Cha-Jua has been engaged with local and national Black liberation movement organizations since his teen years. He has been a member of the executive board of the St. Louis-based Organization for Black Struggle (OBS), a member of the National Council of the Black Radical Congress (BRC) and is an organizer for the Malcolm X Grassroots Movement (MXGM).

 

 

Research Interests

Dr. Cha-Jua's research agenda consists of explorations of Black racial formation, Urban histories/community studies, Radical Black Intellectual Traditions, and culturally relevant pedagogical practices. He is specifically interested in investigating and theorizing African American community formation, lynching, historical materialism, African American historiography, social movement theory, and Black social movements.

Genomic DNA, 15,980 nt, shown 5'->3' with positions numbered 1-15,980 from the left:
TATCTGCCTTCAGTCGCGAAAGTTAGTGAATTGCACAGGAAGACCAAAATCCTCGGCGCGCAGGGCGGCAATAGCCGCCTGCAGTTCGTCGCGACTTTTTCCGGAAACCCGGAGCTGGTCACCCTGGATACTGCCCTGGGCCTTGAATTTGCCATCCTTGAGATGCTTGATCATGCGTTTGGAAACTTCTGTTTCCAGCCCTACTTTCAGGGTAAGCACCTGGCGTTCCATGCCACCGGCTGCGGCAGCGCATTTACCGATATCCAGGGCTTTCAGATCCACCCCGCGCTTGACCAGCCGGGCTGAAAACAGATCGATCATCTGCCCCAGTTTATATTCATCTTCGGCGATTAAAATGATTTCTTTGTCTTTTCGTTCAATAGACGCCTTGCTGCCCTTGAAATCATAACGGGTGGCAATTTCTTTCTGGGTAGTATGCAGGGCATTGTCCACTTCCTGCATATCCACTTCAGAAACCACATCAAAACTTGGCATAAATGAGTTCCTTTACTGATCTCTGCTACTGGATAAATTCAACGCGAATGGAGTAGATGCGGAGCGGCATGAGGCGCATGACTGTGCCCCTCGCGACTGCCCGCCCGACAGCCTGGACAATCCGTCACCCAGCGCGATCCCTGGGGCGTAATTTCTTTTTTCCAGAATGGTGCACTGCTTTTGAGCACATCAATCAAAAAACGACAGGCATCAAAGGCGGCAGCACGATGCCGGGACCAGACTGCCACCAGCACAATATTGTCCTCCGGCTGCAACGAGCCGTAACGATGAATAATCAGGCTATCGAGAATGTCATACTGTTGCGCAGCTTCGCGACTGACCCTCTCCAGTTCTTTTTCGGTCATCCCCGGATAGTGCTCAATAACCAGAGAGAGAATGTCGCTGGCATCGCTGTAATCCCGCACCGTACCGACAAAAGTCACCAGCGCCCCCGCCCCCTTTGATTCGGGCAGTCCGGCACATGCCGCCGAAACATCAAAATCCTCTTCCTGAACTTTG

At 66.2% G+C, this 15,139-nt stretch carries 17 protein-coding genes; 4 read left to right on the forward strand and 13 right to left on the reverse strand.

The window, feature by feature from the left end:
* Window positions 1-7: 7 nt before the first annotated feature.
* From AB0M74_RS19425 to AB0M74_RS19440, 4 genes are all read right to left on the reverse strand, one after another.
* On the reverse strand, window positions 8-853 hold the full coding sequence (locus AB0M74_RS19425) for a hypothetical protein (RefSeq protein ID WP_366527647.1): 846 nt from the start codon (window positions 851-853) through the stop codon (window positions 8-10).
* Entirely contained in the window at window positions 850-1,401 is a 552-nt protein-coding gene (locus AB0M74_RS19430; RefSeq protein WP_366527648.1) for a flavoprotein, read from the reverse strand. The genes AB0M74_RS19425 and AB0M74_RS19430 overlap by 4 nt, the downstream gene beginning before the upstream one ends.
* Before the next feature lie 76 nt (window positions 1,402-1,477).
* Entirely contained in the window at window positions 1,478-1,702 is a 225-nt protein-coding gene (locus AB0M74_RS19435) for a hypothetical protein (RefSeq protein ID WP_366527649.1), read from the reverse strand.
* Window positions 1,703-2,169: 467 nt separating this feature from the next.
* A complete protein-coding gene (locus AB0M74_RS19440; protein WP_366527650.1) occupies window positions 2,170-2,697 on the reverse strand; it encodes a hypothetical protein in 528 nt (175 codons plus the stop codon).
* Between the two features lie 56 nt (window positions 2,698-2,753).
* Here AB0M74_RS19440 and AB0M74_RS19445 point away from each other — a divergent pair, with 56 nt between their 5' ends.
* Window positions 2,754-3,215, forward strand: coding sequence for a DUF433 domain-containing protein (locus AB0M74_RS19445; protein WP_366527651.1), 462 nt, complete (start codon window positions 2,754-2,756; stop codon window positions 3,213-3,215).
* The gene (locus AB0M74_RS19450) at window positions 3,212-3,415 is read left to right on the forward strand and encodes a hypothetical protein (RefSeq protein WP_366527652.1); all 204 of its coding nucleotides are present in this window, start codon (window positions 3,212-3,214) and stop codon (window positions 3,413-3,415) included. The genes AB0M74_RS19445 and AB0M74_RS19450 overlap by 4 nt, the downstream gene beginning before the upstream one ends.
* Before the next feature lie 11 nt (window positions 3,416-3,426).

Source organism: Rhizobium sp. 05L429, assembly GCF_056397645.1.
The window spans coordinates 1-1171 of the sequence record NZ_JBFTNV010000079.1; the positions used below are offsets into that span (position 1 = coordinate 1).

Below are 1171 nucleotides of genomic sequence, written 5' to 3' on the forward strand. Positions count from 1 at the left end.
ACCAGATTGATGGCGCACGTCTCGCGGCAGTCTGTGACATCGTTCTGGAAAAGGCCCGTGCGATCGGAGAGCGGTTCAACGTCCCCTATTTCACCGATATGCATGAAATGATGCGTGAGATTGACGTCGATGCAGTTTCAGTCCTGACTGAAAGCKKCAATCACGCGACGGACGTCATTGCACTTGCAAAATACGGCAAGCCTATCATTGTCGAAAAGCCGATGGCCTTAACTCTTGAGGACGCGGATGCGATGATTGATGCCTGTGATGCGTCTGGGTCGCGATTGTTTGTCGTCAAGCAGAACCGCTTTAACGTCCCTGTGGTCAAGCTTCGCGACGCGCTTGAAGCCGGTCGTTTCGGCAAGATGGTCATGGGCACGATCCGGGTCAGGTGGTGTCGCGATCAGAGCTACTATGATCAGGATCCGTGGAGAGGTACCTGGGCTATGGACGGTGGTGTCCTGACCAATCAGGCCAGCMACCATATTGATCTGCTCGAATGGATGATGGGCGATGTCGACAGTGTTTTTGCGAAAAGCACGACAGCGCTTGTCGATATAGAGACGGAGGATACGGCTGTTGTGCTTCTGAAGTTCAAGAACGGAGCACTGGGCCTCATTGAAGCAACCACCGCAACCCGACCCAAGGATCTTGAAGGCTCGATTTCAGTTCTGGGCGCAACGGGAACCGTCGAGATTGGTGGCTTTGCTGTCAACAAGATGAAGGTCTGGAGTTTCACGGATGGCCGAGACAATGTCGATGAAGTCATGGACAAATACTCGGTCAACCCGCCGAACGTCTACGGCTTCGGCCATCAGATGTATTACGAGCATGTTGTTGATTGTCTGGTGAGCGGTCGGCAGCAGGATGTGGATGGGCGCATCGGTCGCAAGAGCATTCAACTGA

Education

History, Ph.D., History
Political Studies, M.A., University of Illinois at Springfield
Political Science, B.A., Tougaloo College

Awards and Honors

  • The Frederick Douglass Distinguished African American Citizenship Award, Ruby Cook, Mayor of Brooklyn, Illinois, July 8, 2000.
  • Superior Scholarship Award, Illinois State Historical Society, for America’s First Black Town, 2001
  • Center for Democracy in a Multiracial Society, University of Illinois, Fellowship, 2004-05
  • William Bradley Scholar Award, The Counseling Psychology Program at Temple University, 2004
  • Visiting Scholar, Barstow Excellence in Teaching in Humanities Seminar at Saginaw Valley State University, Saginaw, Michigan, February 9-10, 2006
  • Co-winner of the 2009 OAH EBSCOhost America: History and Life Award
  • Fellowship, Center for Advanced Study, University of Illinois, 2010-11